The next day, as a last ditch effort, I called the number again, and unexpectedly, someone picked up the call! The bike had not been sold and he had two sets of pipes available. The chambers I was interested in were first thought to be Spec II pipes, but after more careful examination, he reported that they were actually Factory Products. I gave him my email address and he sent me a few snaps of the pipes and they were good! We made arrangements for me to drive out and check out the goods over the upcoming weekend.

On Saturday, I drove out to meet the seller. He was putting his house on the market in a few weeks and his wife asked him to liquidate his pile of bike parts, since he hadn't riden any motorcycles for years. Basically, he had three RD400's, all in different phases of decay, the worst being he one stripped to the frame and was about to chuck the frame. He had boxes and plastic crates of parts, some parts had never been used before! The Factory pipes were in pretty good condition- some minor dents, but no serious rust, and the silencers were in excellent shape. One of the silencers got bent in a little at the end of the pipe, but it was no big deal. He was happy accepting $125 for the pipes. What a great deal!!

We got talking about bikes and other stuff. As the conversation lingered, he kept pulling parts out and offering them to me. He gave me a bag of new engine gaskets (minus a few gaskets), so I kept asking if he had other parts. The end result was I drove home with the chambers, a stator (with that rubber plug that I was missing), a practically new headlamp with the undented, uncrashed ring (it will need to be replated), and two NEVER BEEN USED VM28 Mikuni carbs!! These carbs have never even touched gas! There are a couple of jets and gaskets that have corroded, but that's not a problem. He was going to give me all this "extra" stuff, but that would've been like stealing from him, so I offered him another $40. He was pretty indifferent about the cash, but I felt better that I gave him something.

In summation, for $165, I got everything you see in the picture, plus a small green container full of extra miscellaneous carb parts, like main jets and the such (again, never been taken out of their bags). I was due for a little luck coming my way- I have nothing to complain about here!

Wednesday, April 21, 2010

A New RD Friend

A funny thing happened, while I was cruising the web, looking for parts.  I just did a general search for "RD400 parts craigslist" wondering what I might find across the U.S., hopefully within recent times, and I found a very intriguing posting from Cresent City, California, which is a ways up the coast from me, but nonetheless, still in California.

The posting had all sorts of assorted goodies listed, so I emailed the author to see if he had any chambers.  Dave emailed me back and responded that he did not, but he had some cool Goki air caps, which he sent me pictures of.  The emails went back and forth, as we shared our enthusiasm for RD's and 2-strokes in general.  We talked about the old staple RD400 stores, like Moto Carrera and Spec II, and where the industry has gone to.  He used to live here in the Bay Area, owning a motorcycle shop at Sears Point Raceway, back in the day, before they sold their name to Infineon.  He got to work with some of the first roadrace bikes, as Yamaha TZ's were coming and going through his shop with regularity.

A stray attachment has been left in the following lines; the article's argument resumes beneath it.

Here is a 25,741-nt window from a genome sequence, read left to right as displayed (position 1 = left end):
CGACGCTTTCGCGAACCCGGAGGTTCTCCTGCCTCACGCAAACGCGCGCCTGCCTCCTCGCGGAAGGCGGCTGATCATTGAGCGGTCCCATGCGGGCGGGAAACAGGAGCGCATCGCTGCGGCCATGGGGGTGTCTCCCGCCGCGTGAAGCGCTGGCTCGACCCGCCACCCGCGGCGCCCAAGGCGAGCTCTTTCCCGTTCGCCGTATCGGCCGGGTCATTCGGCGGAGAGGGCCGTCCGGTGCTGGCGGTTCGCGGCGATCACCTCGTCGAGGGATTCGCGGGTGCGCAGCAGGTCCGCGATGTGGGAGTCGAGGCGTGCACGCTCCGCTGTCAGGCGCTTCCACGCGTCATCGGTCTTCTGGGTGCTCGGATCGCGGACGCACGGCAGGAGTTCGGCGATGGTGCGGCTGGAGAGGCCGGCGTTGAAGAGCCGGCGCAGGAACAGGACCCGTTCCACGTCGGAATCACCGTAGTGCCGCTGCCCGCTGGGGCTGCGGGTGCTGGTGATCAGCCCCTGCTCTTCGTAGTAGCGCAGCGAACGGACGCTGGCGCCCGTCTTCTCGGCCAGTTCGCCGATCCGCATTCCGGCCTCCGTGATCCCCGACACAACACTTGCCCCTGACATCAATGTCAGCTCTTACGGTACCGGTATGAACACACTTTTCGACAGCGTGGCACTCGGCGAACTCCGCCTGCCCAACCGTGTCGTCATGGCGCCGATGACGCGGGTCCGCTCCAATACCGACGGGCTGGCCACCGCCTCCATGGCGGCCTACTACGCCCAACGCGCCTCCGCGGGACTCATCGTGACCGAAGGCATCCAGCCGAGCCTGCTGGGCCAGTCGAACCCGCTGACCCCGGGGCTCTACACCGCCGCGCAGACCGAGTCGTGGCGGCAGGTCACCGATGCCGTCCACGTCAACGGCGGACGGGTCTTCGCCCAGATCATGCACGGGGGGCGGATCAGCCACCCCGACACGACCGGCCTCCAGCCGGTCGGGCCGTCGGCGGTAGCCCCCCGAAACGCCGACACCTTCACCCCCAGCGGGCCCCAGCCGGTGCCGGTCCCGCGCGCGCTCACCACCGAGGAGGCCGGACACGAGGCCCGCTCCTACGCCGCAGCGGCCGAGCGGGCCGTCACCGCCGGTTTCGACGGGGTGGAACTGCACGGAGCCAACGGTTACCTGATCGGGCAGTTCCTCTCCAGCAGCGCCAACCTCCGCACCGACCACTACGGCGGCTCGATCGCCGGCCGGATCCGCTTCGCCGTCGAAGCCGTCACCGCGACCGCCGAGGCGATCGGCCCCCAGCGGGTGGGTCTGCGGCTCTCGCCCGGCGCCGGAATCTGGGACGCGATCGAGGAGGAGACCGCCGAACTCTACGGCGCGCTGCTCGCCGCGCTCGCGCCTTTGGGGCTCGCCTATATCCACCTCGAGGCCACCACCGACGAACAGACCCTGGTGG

One thing led to another and I bought a very sweet RD400 swingarm that has been powdercoated and refurbished, pressed with bronze bushings, fitted with a TZ350 spindle with some other custom work done for $110 shipped!  This thing is ready to bolt up and go into service immediately, which is going to save me money in buying all the parts separately, plus having to get the old swingarm blasted and painted.  It's something that I wasn't necessarily looking for, but after Dave read my blog, he felt that the swingarm would be a perfect match for my project.  In addition to the swingarm, he threw in a 2-stroke vintage tuning book, something that I'm sure went out of print long ago.  I know that he could've sold the piece for a whole lot more, so for that I am SO appreciative.

I find it interesting how my long journey in trying to get this bike restored/built has introduced me to a lot of nice people who share the love for these crazy 2-strokes.  I wonder what new surprises are in store for just around the corner....

Saturday, April 10, 2010

Clutch Time

After trying a few different methods, I finally got the clutch apart.  I didn't want to hit it with an impact wrench for reasons that  1) I don't own a compressor nor an impact wrench and  2) I didn't feel like buying them items.  Since those old-time clutch holder tools aren't readily available anymore (unless you want to spend $40 on one from Motion Pro and I've read that the fit is kind of iffy), I ended up bolting together a couple of steel and friction clutch plates together, which worked terrifically!  Once the clutch was locked down, it hardly took any pressure to break that nut.